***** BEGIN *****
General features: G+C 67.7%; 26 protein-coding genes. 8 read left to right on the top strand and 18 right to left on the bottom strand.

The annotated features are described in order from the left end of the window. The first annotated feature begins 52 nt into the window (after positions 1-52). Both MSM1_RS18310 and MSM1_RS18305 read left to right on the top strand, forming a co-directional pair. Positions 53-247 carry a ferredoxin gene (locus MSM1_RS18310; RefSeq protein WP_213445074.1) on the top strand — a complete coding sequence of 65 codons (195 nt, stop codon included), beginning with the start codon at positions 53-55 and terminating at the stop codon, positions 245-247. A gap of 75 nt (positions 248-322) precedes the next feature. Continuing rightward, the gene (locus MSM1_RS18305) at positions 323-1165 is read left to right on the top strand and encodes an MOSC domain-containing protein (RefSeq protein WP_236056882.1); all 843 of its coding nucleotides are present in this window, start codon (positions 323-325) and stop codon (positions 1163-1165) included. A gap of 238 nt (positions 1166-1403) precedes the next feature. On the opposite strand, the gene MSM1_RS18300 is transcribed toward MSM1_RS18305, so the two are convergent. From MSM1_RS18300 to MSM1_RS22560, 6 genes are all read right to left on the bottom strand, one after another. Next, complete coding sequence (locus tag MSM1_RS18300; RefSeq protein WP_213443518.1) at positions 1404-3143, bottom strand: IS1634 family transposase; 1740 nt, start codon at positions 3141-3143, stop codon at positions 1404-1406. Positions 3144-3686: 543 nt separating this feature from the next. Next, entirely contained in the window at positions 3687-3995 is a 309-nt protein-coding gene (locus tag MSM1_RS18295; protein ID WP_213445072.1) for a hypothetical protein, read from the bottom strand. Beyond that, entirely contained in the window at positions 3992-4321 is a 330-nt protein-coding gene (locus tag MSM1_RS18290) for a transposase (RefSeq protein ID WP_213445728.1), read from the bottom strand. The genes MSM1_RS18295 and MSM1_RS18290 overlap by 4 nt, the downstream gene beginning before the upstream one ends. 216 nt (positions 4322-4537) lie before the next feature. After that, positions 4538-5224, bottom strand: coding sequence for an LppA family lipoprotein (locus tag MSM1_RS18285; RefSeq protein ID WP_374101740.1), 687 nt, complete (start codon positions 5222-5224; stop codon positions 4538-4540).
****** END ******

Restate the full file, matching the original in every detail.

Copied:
General features: G+C 67.7%; 26 protein-coding genes. 8 read left to right on the top strand and 18 right to left on the bottom strand.

The annotated features are described in order from the left end of the window. The first annotated feature begins 52 nt into the window (after positions 1-52). Both MSM1_RS18310 and MSM1_RS18305 read left to right on the top strand, forming a co-directional pair. Positions 53-247 carry a ferredoxin gene (locus MSM1_RS18310; RefSeq protein WP_213445074.1) on the top strand — a complete coding sequence of 65 codons (195 nt, stop codon included), beginning with the start codon at positions 53-55 and terminating at the stop codon, positions 245-247. A gap of 75 nt (positions 248-322) precedes the next feature. Continuing rightward, the gene (locus MSM1_RS18305) at positions 323-1165 is read left to right on the top strand and encodes an MOSC domain-containing protein (RefSeq protein WP_236056882.1); all 843 of its coding nucleotides are present in this window, start codon (positions 323-325) and stop codon (positions 1163-1165) included. A gap of 238 nt (positions 1166-1403) precedes the next feature. On the opposite strand, the gene MSM1_RS18300 is transcribed toward MSM1_RS18305, so the two are convergent. From MSM1_RS18300 to MSM1_RS22560, 6 genes are all read right to left on the bottom strand, one after another. Next, complete coding sequence (locus tag MSM1_RS18300; RefSeq protein WP_213443518.1) at positions 1404-3143, bottom strand: IS1634 family transposase; 1740 nt, start codon at positions 3141-3143, stop codon at positions 1404-1406. Positions 3144-3686: 543 nt separating this feature from the next. Next, entirely contained in the window at positions 3687-3995 is a 309-nt protein-coding gene (locus tag MSM1_RS18295; protein ID WP_213445072.1) for a hypothetical protein, read from the bottom strand. Beyond that, entirely contained in the window at positions 3992-4321 is a 330-nt protein-coding gene (locus tag MSM1_RS18290) for a transposase (RefSeq protein ID WP_213445728.1), read from the bottom strand. The genes MSM1_RS18295 and MSM1_RS18290 overlap by 4 nt, the downstream gene beginning before the upstream one ends. 216 nt (positions 4322-4537) lie before the next feature. After that, positions 4538-5224, bottom strand: coding sequence for an LppA family lipoprotein (locus tag MSM1_RS18285; RefSeq protein ID WP_374101740.1), 687 nt, complete (start codon positions 5222-5224; stop codon positions 4538-4540).